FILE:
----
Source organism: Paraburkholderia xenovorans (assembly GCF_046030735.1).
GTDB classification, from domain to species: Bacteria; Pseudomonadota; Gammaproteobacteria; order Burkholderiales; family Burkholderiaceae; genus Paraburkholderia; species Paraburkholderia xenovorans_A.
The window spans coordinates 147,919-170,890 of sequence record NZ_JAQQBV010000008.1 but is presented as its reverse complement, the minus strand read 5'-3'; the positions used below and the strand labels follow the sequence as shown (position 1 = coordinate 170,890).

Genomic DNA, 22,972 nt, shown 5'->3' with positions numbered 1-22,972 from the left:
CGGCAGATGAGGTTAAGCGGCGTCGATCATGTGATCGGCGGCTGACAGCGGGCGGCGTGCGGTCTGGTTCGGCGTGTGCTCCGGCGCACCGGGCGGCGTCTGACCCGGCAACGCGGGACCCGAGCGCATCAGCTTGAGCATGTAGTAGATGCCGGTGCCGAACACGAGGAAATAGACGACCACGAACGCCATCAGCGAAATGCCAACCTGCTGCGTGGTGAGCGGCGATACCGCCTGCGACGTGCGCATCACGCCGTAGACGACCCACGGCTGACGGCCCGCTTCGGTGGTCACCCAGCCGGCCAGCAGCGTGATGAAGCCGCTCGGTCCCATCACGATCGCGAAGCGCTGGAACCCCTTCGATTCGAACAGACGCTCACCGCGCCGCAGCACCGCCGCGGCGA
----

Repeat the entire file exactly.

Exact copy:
Source organism: Paraburkholderia xenovorans (assembly GCF_046030735.1).
GTDB classification, from domain to species: Bacteria; Pseudomonadota; Gammaproteobacteria; order Burkholderiales; family Burkholderiaceae; genus Paraburkholderia; species Paraburkholderia xenovorans_A.
The window spans coordinates 147,919-170,890 of sequence record NZ_JAQQBV010000008.1 but is presented as its reverse complement, the minus strand read 5'-3'; the positions used below and the strand labels follow the sequence as shown (position 1 = coordinate 170,890).

Genomic DNA, 22,972 nt, shown 5'->3' with positions numbered 1-22,972 from the left:
CGGCAGATGAGGTTAAGCGGCGTCGATCATGTGATCGGCGGCTGACAGCGGGCGGCGTGCGGTCTGGTTCGGCGTGTGCTCCGGCGCACCGGGCGGCGTCTGACCCGGCAACGCGGGACCCGAGCGCATCAGCTTGAGCATGTAGTAGATGCCGGTGCCGAACACGAGGAAATAGACGACCACGAACGCCATCAGCGAAATGCCAACCTGCTGCGTGGTGAGCGGCGATACCGCCTGCGACGTGCGCATCACGCCGTAGACGACCCACGGCTGACGGCCCGCTTCGGTGGTCACCCAGCCGGCCAGCAGCGTGATGAAGCCGCTCGGTCCCATCACGATCGCGAAGCGCTGGAACCCCTTCGATTCGAACAGACGCTCACCGCGCCGCAGCACCGCCGCGGCGA